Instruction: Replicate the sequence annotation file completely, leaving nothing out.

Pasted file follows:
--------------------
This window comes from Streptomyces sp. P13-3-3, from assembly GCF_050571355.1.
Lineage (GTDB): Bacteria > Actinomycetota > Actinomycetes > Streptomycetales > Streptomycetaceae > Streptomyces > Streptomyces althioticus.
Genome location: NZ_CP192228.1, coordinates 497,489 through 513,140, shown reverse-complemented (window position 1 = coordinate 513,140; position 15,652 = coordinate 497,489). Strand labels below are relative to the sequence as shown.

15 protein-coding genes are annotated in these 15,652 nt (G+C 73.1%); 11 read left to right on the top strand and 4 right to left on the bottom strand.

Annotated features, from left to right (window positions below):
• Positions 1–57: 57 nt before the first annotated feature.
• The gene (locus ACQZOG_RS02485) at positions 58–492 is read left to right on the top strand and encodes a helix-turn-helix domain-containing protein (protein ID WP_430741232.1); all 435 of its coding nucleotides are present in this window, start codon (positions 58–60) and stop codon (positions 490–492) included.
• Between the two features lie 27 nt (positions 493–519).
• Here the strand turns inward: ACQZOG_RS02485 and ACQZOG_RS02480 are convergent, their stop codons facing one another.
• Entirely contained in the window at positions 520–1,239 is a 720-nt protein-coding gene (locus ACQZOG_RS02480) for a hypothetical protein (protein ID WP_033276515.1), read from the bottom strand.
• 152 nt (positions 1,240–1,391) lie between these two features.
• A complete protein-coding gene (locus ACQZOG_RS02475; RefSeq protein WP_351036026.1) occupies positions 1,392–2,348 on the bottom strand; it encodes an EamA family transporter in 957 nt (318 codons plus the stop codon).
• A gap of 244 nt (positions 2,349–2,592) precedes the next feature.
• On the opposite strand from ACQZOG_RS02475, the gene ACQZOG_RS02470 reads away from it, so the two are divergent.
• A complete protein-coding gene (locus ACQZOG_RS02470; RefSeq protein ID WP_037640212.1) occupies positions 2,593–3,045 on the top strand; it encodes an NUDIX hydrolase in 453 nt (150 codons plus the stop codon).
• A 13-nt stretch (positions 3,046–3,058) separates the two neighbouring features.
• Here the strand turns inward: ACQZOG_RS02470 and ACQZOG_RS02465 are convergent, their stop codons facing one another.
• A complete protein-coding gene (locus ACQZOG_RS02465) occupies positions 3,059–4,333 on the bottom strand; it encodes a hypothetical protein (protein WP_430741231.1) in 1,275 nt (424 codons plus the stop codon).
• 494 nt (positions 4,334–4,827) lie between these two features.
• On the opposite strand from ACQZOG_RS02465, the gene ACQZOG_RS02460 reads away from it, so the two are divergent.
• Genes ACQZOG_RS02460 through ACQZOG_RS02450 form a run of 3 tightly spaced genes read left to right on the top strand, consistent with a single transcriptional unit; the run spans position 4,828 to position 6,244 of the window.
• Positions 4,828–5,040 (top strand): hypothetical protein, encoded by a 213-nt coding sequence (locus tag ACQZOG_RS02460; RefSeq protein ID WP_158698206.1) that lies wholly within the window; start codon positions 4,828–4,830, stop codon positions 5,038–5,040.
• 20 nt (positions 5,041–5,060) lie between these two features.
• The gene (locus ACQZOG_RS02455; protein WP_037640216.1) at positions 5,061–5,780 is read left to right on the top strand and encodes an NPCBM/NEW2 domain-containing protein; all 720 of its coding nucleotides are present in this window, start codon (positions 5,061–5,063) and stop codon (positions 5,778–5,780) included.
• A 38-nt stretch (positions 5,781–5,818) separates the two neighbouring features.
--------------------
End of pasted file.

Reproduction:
This window comes from Streptomyces sp. P13-3-3, from assembly GCF_050571355.1.
Lineage (GTDB): Bacteria > Actinomycetota > Actinomycetes > Streptomycetales > Streptomycetaceae > Streptomyces > Streptomyces althioticus.
Genome location: NZ_CP192228.1, coordinates 497,489 through 513,140, shown reverse-complemented (window position 1 = coordinate 513,140; position 15,652 = coordinate 497,489). Strand labels below are relative to the sequence as shown.

15 protein-coding genes are annotated in these 15,652 nt (G+C 73.1%); 11 read left to right on the top strand and 4 right to left on the bottom strand.

Annotated features, from left to right (window positions below):
• Positions 1–57: 57 nt before the first annotated feature.
• The gene (locus ACQZOG_RS02485) at positions 58–492 is read left to right on the top strand and encodes a helix-turn-helix domain-containing protein (protein ID WP_430741232.1); all 435 of its coding nucleotides are present in this window, start codon (positions 58–60) and stop codon (positions 490–492) included.
• Between the two features lie 27 nt (positions 493–519).
• Here the strand turns inward: ACQZOG_RS02485 and ACQZOG_RS02480 are convergent, their stop codons facing one another.
• Entirely contained in the window at positions 520–1,239 is a 720-nt protein-coding gene (locus ACQZOG_RS02480) for a hypothetical protein (protein ID WP_033276515.1), read from the bottom strand.
• 152 nt (positions 1,240–1,391) lie between these two features.
• A complete protein-coding gene (locus ACQZOG_RS02475; RefSeq protein WP_351036026.1) occupies positions 1,392–2,348 on the bottom strand; it encodes an EamA family transporter in 957 nt (318 codons plus the stop codon).
• A gap of 244 nt (positions 2,349–2,592) precedes the next feature.
• On the opposite strand from ACQZOG_RS02475, the gene ACQZOG_RS02470 reads away from it, so the two are divergent.
• A complete protein-coding gene (locus ACQZOG_RS02470; RefSeq protein ID WP_037640212.1) occupies positions 2,593–3,045 on the top strand; it encodes an NUDIX hydrolase in 453 nt (150 codons plus the stop codon).
• A 13-nt stretch (positions 3,046–3,058) separates the two neighbouring features.
• Here the strand turns inward: ACQZOG_RS02470 and ACQZOG_RS02465 are convergent, their stop codons facing one another.
• A complete protein-coding gene (locus ACQZOG_RS02465) occupies positions 3,059–4,333 on the bottom strand; it encodes a hypothetical protein (protein WP_430741231.1) in 1,275 nt (424 codons plus the stop codon).
• 494 nt (positions 4,334–4,827) lie between these two features.
• On the opposite strand from ACQZOG_RS02465, the gene ACQZOG_RS02460 reads away from it, so the two are divergent.
• Genes ACQZOG_RS02460 through ACQZOG_RS02450 form a run of 3 tightly spaced genes read left to right on the top strand, consistent with a single transcriptional unit; the run spans position 4,828 to position 6,244 of the window.
• Positions 4,828–5,040 (top strand): hypothetical protein, encoded by a 213-nt coding sequence (locus tag ACQZOG_RS02460; RefSeq protein ID WP_158698206.1) that lies wholly within the window; start codon positions 4,828–4,830, stop codon positions 5,038–5,040.
• 20 nt (positions 5,041–5,060) lie between these two features.
• The gene (locus ACQZOG_RS02455; protein WP_037640216.1) at positions 5,061–5,780 is read left to right on the top strand and encodes an NPCBM/NEW2 domain-containing protein; all 720 of its coding nucleotides are present in this window, start codon (positions 5,061–5,063) and stop codon (positions 5,778–5,780) included.
• A 38-nt stretch (positions 5,781–5,818) separates the two neighbouring features.